top of page

Dogs in Cars in the Hot Weather

Most of us dog owners, at one point or another, have probably left our beloved pooch in the car for a very short time. We trust that they’ll be fine as we’re only popping into the corner shop or a friend’s house quickly.  


Unfortunately, over the last couple of years, the risks of doing just that have been highlighted in many publicity campaigns. The reason is that dogs can die in a hot car within a surprisingly short amount of time! 

However sad this is to hear we feel it should be addressed again right now in the current heat spike we're experiencing. 


On a warm day of around 22 degrees or over, the temperature inside a car, even if it's in the shade, can rise to well over double this within just one hour and a dog is unable to sweat as much as we can to cool down, they can only pant and perspire a little through their paws.

Neither is enough to sufficiently cool them in extreme heat. 


Even with the windows open a little any dog can still suffer after only a few minutes of being unable to leave a hot car! 


What to do if you see a dog in a car on a hot day  

If you see a dog in a hot car that seems to be struggling and there is no owner around, then it is important to call the police on 999. The police have power of entry and will contact the RSPCA or SSPCA if animal welfare help is needed.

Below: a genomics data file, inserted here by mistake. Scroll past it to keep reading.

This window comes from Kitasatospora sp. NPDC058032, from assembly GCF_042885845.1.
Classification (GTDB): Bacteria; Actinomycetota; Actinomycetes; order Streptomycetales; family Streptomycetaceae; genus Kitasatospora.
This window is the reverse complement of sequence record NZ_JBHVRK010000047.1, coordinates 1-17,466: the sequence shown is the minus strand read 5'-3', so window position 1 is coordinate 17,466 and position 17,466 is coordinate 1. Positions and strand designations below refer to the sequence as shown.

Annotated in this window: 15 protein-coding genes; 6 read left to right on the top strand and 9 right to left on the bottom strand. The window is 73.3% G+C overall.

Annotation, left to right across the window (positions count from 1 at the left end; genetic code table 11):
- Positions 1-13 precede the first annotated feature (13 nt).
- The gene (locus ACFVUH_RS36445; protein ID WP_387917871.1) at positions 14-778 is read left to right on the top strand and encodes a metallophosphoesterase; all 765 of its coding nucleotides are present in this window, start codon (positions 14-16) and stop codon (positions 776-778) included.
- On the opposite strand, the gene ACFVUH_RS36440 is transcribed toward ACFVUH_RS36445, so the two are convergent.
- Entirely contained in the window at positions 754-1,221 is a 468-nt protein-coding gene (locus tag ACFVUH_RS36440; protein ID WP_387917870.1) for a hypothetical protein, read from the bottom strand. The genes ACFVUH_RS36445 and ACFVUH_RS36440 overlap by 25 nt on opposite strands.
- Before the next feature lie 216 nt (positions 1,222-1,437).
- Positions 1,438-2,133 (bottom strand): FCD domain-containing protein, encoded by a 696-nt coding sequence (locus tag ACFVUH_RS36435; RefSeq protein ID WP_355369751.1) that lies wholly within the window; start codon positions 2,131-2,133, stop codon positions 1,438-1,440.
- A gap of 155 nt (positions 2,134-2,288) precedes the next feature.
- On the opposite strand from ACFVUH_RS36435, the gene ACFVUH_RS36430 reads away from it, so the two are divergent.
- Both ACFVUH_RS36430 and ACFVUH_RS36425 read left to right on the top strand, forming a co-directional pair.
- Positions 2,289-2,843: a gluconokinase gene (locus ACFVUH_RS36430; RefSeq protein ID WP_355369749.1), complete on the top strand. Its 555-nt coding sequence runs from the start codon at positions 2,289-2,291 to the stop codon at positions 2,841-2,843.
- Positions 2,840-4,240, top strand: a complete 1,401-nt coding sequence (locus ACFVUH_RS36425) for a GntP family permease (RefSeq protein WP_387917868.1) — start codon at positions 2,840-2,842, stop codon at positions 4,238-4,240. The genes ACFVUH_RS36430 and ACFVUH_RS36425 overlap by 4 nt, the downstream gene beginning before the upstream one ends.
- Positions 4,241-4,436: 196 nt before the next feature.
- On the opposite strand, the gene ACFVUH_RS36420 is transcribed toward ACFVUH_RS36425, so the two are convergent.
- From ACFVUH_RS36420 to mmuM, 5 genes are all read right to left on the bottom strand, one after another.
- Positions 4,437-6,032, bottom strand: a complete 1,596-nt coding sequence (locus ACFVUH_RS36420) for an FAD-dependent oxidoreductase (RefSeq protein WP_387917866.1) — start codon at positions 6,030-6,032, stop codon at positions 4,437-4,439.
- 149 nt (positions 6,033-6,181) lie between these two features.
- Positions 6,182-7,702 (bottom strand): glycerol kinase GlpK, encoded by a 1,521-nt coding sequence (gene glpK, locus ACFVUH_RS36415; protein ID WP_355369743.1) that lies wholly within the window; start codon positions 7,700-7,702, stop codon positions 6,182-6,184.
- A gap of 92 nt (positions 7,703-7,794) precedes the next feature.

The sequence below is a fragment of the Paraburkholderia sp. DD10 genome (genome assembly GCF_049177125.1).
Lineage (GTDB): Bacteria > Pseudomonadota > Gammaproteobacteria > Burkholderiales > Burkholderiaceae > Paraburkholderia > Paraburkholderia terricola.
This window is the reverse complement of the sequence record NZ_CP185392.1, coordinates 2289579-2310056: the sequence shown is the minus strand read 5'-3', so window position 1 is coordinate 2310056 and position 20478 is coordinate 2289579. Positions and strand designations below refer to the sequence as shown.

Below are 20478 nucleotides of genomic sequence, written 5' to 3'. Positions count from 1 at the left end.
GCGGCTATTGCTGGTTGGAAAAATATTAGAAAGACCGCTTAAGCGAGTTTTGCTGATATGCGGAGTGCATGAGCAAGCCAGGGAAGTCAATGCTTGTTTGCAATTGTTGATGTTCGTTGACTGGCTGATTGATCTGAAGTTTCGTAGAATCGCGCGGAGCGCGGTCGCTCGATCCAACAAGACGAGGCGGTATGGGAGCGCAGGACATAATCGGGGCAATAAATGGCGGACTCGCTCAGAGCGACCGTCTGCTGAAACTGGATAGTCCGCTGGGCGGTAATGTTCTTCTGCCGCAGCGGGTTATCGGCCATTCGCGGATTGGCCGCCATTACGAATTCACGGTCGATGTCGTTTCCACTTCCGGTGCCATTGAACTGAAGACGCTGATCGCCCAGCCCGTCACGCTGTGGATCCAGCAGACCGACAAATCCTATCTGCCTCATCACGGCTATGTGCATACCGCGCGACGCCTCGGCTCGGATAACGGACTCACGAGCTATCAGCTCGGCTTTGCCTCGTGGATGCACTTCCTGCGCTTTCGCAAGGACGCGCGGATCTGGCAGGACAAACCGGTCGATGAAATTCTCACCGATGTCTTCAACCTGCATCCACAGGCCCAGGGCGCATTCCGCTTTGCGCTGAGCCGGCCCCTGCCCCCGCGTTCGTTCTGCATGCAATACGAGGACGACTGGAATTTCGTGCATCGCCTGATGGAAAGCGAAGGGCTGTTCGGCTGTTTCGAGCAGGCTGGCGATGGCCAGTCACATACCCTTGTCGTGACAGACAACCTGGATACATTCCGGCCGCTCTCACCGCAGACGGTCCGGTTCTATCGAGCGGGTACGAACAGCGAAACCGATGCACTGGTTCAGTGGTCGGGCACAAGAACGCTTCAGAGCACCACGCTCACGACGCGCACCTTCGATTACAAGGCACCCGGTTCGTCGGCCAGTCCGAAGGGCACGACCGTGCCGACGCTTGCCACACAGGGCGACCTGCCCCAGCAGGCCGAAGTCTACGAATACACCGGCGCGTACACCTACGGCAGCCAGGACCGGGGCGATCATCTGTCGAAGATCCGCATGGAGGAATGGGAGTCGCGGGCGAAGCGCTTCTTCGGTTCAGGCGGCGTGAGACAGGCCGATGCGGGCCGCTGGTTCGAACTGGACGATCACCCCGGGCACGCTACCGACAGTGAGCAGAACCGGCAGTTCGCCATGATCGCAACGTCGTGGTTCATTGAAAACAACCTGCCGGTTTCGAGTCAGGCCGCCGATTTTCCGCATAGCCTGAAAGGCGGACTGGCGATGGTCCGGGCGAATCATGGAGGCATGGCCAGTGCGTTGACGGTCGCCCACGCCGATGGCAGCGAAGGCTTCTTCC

How else can you help: 


  • Many dog owners and dog lovers have saved dogs lives by breaking car windows to get a sick animal out of a hot car. This may be your first instinct if the police are too far away; just be aware that this can be classified as criminal damage, and you may need to defend your actions in court.  


  • When on the phone with the police, find out how long they will be, and if you think the dog is in a critical condition and feel you may need to break into the car to free them, make sure to tell the police what you plan to do and why. Take pictures of the vehicle with the dog inside and take note of witness's names and numbers. "The law states that you have a lawful excuse to commit damage if you believe that the owner of the property that you damage would consent to the damage if they knew the circumstances (Section 5(2)(a) of the of the Criminal Damage Act 1971)."  


  • Once the dog has been freed, check for signs of heatstroke. These signs are good knowledge to have; check out our earlier blog on dog first aid – it includes heatstroke! 


  • If you are inside a shop, you can ask them to make an announcement over the tannoy to alert the owner of the situation. They might not know! 


  • Team up with other members of the public; someone should stay with the dog if you need to leave to search for help.  


  • In emergencies, you can also call: 

SSPCA: 03000 999 999  

RSPCA: 0300 1234 999 


Caravans and glass-roofed conservatories are also capable of reaching temperatures that are high enough to cause distress and sickness; they can even be fatal!  


So, before you leave the house - even if it’s only going to be ten minutes in the car – do you really need to take your dog along for the ride or could you leave them at home in cool comfort? 


If you are leaving your pet in a caravan or even the conservatory at home during the hot weather, help them by giving them places to stay cool in the summer months.  


They will be much happier for it, and so will you.  

Recent Posts


bottom of page